Have you ever been at a noisy party, so engrossed in conversation that background chatter fades and all you hear is the person you’re talking to? Or have you asked your partner a question when the television is on and gotten no response? These experiences demonstrate that our brain can volitionally control what we listen to—a phenomenon known to neuroscientists as “the cocktail party problem.”
How selective attention works remains a puzzle, but recent research from UC Berkeley has provided some clues. Chris Rodgers, a graduate student in Professor Mike DeWeese’s lab, simulated the cocktail party problem using rats. Instead of voices, Rodgers played two synthetic sounds simultaneously and trained the rats to pay attention to one sound while ignoring the other. Instead of cocktails, he rewarded the rats with water when they responded to the correct sound. “The hard part was training me to train the rats effectively,” Rodgers jokes. “Once we knew the right way to train them, they were able to learn the task very quickly.” While they performed the task, Rodgers recorded electrical activity from two regions of the rats’ brains involved in sound processing and decision-making.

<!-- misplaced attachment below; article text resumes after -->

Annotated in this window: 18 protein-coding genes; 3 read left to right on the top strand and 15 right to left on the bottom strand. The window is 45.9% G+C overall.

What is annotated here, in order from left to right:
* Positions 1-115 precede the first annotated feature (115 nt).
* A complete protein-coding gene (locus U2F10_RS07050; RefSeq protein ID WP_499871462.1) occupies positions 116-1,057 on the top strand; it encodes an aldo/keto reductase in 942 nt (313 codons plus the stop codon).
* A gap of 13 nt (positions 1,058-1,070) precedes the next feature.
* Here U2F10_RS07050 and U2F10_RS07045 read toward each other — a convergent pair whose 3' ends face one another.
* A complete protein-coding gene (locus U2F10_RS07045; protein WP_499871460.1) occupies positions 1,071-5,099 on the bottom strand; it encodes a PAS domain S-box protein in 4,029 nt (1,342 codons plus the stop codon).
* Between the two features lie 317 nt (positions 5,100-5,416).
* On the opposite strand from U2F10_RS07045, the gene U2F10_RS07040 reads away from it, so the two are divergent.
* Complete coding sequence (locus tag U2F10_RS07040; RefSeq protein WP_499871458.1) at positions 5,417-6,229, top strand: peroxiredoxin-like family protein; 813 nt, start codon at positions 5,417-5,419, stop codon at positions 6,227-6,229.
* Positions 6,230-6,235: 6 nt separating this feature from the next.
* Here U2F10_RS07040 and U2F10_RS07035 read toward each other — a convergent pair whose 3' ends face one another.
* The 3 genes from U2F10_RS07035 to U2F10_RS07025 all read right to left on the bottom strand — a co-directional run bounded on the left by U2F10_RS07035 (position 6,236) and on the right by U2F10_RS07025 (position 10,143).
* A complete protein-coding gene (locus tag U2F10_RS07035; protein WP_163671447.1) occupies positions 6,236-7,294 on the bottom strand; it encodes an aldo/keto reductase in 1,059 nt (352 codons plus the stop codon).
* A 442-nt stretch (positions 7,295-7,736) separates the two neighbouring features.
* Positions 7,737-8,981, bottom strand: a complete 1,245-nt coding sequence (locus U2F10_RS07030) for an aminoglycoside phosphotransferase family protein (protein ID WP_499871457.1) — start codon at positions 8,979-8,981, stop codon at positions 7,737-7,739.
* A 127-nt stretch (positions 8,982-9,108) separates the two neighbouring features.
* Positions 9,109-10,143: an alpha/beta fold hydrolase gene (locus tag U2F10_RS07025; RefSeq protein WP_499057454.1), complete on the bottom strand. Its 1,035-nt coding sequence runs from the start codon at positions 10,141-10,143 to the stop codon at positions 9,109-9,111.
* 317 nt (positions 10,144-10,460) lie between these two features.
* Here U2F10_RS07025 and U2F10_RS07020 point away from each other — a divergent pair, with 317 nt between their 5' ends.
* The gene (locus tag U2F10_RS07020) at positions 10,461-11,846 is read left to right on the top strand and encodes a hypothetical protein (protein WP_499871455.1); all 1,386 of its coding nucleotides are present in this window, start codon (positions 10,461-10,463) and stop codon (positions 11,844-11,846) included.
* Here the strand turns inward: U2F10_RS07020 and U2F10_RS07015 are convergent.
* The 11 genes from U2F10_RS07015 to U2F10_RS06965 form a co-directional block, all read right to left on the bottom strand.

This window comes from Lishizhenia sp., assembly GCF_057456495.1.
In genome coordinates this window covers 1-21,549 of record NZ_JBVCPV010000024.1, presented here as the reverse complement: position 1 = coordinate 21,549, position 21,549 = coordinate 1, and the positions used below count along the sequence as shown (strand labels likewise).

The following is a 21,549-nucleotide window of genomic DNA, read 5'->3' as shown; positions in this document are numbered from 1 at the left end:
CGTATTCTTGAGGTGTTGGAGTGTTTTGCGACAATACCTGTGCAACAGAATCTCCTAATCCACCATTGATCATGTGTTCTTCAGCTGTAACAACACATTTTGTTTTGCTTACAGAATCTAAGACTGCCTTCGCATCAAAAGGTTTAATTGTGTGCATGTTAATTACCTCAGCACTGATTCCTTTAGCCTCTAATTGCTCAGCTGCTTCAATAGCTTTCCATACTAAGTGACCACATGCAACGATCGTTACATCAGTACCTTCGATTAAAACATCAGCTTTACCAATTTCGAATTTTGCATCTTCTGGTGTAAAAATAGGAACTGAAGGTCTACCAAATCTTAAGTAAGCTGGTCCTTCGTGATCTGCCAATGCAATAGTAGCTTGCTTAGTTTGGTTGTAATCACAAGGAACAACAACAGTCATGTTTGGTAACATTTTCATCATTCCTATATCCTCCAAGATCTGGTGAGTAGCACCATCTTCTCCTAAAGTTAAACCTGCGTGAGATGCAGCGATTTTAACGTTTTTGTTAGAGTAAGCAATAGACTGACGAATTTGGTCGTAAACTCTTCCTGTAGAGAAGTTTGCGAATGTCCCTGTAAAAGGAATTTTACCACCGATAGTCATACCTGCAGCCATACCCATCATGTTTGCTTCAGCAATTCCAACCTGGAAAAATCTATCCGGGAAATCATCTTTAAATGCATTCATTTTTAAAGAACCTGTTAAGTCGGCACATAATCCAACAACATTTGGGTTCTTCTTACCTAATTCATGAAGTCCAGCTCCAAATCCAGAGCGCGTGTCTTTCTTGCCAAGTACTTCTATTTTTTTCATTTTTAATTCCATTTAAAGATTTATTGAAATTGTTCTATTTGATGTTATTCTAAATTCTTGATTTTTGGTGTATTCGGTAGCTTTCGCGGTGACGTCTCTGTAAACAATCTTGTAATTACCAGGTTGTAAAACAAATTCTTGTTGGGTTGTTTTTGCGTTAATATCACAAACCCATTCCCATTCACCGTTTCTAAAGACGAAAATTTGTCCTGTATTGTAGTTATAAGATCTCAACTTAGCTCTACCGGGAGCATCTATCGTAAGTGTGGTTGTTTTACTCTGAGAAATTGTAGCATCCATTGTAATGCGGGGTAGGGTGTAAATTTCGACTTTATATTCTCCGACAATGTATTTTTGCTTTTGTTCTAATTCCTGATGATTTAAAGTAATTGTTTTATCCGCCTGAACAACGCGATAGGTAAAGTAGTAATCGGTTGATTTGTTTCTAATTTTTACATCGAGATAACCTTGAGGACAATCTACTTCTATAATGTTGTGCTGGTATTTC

“Our main finding was a surprise,” says Rodgers. “We expected to see a difference in the way the different sounds themselves were encoded. Instead, we found a difference in the neural activity before the sound came on: a sort of anticipatory effect.” They speculate that the observed neural activity represents the rat’s memory of which sound it should pay attention to. Interestingly, they found that rats could rapidly switch their attention from one sound to the other. Rodgers equates this to our own experiences, saying “we can switch in a moment from listening to one conversation to eavesdropping on another.”
In addition to understanding the neural basis of eavesdropping, these findings have several potential applications. “There’s a strong medical reason to want to understand this,” says DeWeese. “There are a host of auditory attention disorders, including schizophrenia, autism, and attention deficit disorder.” These findings might also be applied to develop better voice recognition software, capable of separating voices from background noise. And perhaps one day, scientists will discover the best way to train your partner to listen to you when the television is on.